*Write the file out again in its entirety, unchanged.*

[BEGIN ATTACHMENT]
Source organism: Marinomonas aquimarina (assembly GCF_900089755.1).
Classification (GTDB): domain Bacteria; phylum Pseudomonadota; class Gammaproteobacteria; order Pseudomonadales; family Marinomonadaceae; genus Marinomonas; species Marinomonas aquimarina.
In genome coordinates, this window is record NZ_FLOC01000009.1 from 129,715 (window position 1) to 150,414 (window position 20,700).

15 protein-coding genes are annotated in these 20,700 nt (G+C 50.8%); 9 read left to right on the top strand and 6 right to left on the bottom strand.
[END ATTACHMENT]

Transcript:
Source organism: Marinomonas aquimarina (assembly GCF_900089755.1).
Classification (GTDB): domain Bacteria; phylum Pseudomonadota; class Gammaproteobacteria; order Pseudomonadales; family Marinomonadaceae; genus Marinomonas; species Marinomonas aquimarina.
In genome coordinates, this window is record NZ_FLOC01000009.1 from 129,715 (window position 1) to 150,414 (window position 20,700).

15 protein-coding genes are annotated in these 20,700 nt (G+C 50.8%); 9 read left to right on the top strand and 6 right to left on the bottom strand.